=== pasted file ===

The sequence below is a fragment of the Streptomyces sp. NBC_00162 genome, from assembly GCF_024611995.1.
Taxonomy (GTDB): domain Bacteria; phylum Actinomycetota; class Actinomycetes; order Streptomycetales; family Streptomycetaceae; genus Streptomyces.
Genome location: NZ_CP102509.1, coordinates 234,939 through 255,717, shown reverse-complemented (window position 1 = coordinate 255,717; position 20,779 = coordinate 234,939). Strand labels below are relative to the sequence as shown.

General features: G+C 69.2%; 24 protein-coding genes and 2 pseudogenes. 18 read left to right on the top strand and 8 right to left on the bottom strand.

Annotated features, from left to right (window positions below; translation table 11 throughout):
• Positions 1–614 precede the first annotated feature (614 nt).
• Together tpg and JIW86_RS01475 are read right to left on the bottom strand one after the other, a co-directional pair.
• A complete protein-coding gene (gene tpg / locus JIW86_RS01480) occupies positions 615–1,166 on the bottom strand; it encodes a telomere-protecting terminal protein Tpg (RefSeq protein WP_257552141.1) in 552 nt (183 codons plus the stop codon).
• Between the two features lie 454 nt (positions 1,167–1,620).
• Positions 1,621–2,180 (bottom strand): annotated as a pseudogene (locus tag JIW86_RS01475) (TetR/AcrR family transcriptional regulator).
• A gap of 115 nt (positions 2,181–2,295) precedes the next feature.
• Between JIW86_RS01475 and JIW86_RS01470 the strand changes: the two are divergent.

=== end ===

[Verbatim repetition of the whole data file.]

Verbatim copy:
The sequence below is a fragment of the Streptomyces sp. NBC_00162 genome, from assembly GCF_024611995.1.
Taxonomy (GTDB): domain Bacteria; phylum Actinomycetota; class Actinomycetes; order Streptomycetales; family Streptomycetaceae; genus Streptomyces.
Genome location: NZ_CP102509.1, coordinates 234,939 through 255,717, shown reverse-complemented (window position 1 = coordinate 255,717; position 20,779 = coordinate 234,939). Strand labels below are relative to the sequence as shown.

General features: G+C 69.2%; 24 protein-coding genes and 2 pseudogenes. 18 read left to right on the top strand and 8 right to left on the bottom strand.

Annotated features, from left to right (window positions below; translation table 11 throughout):
• Positions 1–614 precede the first annotated feature (614 nt).
• Together tpg and JIW86_RS01475 are read right to left on the bottom strand one after the other, a co-directional pair.
• A complete protein-coding gene (gene tpg / locus JIW86_RS01480) occupies positions 615–1,166 on the bottom strand; it encodes a telomere-protecting terminal protein Tpg (RefSeq protein WP_257552141.1) in 552 nt (183 codons plus the stop codon).
• Between the two features lie 454 nt (positions 1,167–1,620).
• Positions 1,621–2,180 (bottom strand): annotated as a pseudogene (locus tag JIW86_RS01475) (TetR/AcrR family transcriptional regulator).
• A gap of 115 nt (positions 2,181–2,295) precedes the next feature.
• Between JIW86_RS01475 and JIW86_RS01470 the strand changes: the two are divergent.